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July 5, 2017

Joe Verkennes, Director of Marketing and Communications
Monroe County Community College
1555 S. Raisinville Rd., Monroe, MI  48161
(734) 384-4207 (O), (419) 343-3063 (M) 


‘The Living History of President James Monroe and the Naming of Monroe County’ Set for July 13

MONROE, Mich. – In honor of the 2017 bicentennials of Monroe County and the City of Monroe, Monroe County Community College will host a symposium titled “The Living History of President James Monroe and the Naming of Monroe County” on July 13.

The symposium will take place at 6 p.m. in the Atrium of the college’s La-Z-Boy Center.  It will be free and open to the public.

The La-Z-Boy Center is located on MCCC’s Main Campus at 1555 S. Raisinville Rd. in Monroe.

Featured guests will be professional actor, archaeologist and historic preservation consultant James (Jay) G. Harrison III, who will speak in character as President James Monroe, the fifth president of the U.S. and namesake for Monroe County and the city of Monroe, and John Fierst, a historian who will offer perspectives from his research on Lewis Cass, governor of the Michigan Territory from 1813-1831, and Cass’s role in the founding and naming of Monroe County.  Edmund LaClair, MCCC assistant professor of history, will moderate the symposium.

Monroe County was founded on July 14, 1817 as one of the first steps in the organization of the Michigan Territory after the War of 1812.  The county government became centered in the square of the present courthouse.  The Town of Monroe was established nearly two months later on September 4, 1817.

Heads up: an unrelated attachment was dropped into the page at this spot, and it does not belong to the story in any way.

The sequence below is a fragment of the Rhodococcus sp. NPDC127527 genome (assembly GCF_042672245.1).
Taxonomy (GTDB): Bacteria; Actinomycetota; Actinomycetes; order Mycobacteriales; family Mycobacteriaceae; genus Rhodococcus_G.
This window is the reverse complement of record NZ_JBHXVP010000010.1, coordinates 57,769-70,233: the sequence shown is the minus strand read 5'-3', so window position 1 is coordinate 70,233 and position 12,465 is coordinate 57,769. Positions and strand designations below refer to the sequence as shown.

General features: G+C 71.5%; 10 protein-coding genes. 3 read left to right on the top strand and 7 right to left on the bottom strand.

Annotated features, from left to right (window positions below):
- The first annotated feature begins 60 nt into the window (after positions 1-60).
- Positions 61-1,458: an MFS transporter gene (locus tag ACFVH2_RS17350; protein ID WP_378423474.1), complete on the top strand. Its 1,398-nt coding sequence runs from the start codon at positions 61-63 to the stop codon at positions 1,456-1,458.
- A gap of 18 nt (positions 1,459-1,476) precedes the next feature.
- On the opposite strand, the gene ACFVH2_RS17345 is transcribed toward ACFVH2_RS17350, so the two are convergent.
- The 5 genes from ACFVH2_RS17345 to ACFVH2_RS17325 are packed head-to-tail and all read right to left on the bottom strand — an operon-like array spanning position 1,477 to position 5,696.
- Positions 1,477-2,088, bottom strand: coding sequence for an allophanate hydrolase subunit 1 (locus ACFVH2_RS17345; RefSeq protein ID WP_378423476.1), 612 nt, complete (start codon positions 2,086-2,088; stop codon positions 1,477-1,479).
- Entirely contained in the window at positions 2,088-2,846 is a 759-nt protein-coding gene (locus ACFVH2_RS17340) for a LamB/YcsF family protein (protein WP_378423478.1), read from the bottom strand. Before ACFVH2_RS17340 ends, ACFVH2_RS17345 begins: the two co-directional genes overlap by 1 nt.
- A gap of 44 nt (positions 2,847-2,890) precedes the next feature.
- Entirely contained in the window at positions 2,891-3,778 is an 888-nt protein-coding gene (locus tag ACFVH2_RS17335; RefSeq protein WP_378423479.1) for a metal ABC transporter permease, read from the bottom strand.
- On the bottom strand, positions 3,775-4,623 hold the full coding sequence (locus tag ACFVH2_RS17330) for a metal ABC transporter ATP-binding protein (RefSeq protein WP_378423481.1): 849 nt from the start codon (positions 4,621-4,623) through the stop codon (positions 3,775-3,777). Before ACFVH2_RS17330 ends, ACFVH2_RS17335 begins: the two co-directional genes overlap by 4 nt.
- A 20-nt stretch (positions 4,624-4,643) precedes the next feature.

For 30 years, Harrison has regularly portrayed Monroe – from soldier to statesman to diplomat to U.S. president – in living history productions, school programs, festivals, plays, vignettes, tours and other special events at the James Monroe Museum and Memorial Library in his multi-generational home of Fredericksburg, Va. and many other venues.  He currently serves as a public programs assistant at the Smithsonian Institution’s National Museum of the American Indian in Washington, D.C.  Harrison worked as an archaeologist and historic preservation consultant for 18 years, an executive director for two nonprofit, community-based organizations for 7 years and has 30 years of museum and interpretation experience.  In addition, he has acted professionally in 12 productions, including seven documentaries primarily for the History Channel, short films, a mini-series on HBO and a pilot for an anticipated series on the Civil War.  Harrison holds a bachelor’s degree in anthropology with a concentration in historical archaeology from the College of William & Mary.  In his spare time, he is a long-distance runner and competes in marathons and half-marathons.

Fierst is a public services librarian at Central Michigan University’s Clarke Historical Library whose interests include the history of the Old Northwest, Great Lakes Native American history and documentary editing.  He holds a bachelor of arts degree in history from Miami University, a master of arts degree in history from the University of Manitoba and a master of library science degree from Kent State University.  He is preparing a scholarly edition of “The Captivity and Adventures of John Tanner” and currently serves as treasurer of the Association for Documentary Editing.

About Monroe County Community College

Founded in 1964, Monroe County Community College is a public, two-year institution supported by tax monies from Monroe County, educational funds from the State of Michigan and student tuition.  

The college’s mission is to enrich and transform lives by providing opportunities and excellence in higher education.  The Main Campus is located at 1555 South Raisinville Road, Monroe, Mich., 48161, with easy access to Toledo and Detroit.  The Whitman Center is located at 7777 Lewis Ave.,Temperance, Mich., 48182, near the Ohio-Michigan Border.  Detailed information about MCCC is available at